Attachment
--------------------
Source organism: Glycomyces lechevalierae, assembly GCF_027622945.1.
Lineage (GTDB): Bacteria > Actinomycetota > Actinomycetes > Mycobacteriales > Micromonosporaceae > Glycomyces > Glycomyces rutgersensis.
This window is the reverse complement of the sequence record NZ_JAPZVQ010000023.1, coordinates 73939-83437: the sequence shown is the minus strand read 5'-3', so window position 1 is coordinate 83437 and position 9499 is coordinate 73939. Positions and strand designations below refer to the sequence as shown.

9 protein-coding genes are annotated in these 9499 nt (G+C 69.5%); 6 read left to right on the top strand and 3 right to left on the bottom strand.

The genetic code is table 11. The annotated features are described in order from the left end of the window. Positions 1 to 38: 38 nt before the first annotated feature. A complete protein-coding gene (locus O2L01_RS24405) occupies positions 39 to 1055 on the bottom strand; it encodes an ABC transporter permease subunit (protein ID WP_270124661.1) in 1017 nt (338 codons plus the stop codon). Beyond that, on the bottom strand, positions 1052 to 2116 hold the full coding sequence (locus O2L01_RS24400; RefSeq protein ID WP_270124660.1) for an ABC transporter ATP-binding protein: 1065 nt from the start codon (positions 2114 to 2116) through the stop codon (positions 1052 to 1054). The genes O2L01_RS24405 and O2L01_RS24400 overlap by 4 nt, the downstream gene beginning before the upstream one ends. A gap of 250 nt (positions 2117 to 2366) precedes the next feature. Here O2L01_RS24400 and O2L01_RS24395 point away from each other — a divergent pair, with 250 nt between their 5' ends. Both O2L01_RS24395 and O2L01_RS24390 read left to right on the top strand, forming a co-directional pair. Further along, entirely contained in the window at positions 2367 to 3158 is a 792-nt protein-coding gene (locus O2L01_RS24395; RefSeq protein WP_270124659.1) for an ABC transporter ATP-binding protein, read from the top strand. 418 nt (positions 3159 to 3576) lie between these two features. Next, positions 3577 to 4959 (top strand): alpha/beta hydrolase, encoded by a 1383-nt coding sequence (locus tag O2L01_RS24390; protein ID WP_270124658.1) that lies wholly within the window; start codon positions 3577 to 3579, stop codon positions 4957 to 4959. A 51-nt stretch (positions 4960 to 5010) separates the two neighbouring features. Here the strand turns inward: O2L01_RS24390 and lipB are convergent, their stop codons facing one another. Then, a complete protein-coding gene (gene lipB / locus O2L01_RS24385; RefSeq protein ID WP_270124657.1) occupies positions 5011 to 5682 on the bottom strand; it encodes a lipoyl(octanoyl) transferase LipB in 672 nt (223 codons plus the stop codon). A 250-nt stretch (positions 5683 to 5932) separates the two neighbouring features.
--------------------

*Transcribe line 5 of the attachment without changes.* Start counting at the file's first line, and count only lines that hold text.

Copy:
The genetic code is table 11. The annotated features are described in order from the left end of the window. Positions 1 to 38: 38 nt before the first annotated feature. A complete protein-coding gene (locus O2L01_RS24405) occupies positions 39 to 1055 on the bottom strand; it encodes an ABC transporter permease subunit (protein ID WP_270124661.1) in 1017 nt (338 codons plus the stop codon). Beyond that, on the bottom strand, positions 1052 to 2116 hold the full coding sequence (locus O2L01_RS24400; RefSeq protein ID WP_270124660.1) for an ABC transporter ATP-binding protein: 1065 nt from the start codon (positions 2114 to 2116) through the stop codon (positions 1052 to 1054). The genes O2L01_RS24405 and O2L01_RS24400 overlap by 4 nt, the downstream gene beginning before the upstream one ends. A gap of 250 nt (positions 2117 to 2366) precedes the next feature. Here O2L01_RS24400 and O2L01_RS24395 point away from each other — a divergent pair, with 250 nt between their 5' ends. Both O2L01_RS24395 and O2L01_RS24390 read left to right on the top strand, forming a co-directional pair. Further along, entirely contained in the window at positions 2367 to 3158 is a 792-nt protein-coding gene (locus O2L01_RS24395; RefSeq protein WP_270124659.1) for an ABC transporter ATP-binding protein, read from the top strand. 418 nt (positions 3159 to 3576) lie between these two features. Next, positions 3577 to 4959 (top strand): alpha/beta hydrolase, encoded by a 1383-nt coding sequence (locus tag O2L01_RS24390; protein ID WP_270124658.1) that lies wholly within the window; start codon positions 3577 to 3579, stop codon positions 4957 to 4959. A 51-nt stretch (positions 4960 to 5010) separates the two neighbouring features. Here the strand turns inward: O2L01_RS24390 and lipB are convergent, their stop codons facing one another. Then, a complete protein-coding gene (gene lipB / locus O2L01_RS24385; RefSeq protein ID WP_270124657.1) occupies positions 5011 to 5682 on the bottom strand; it encodes a lipoyl(octanoyl) transferase LipB in 672 nt (223 codons plus the stop codon). A 250-nt stretch (positions 5683 to 5932) separates the two neighbouring features.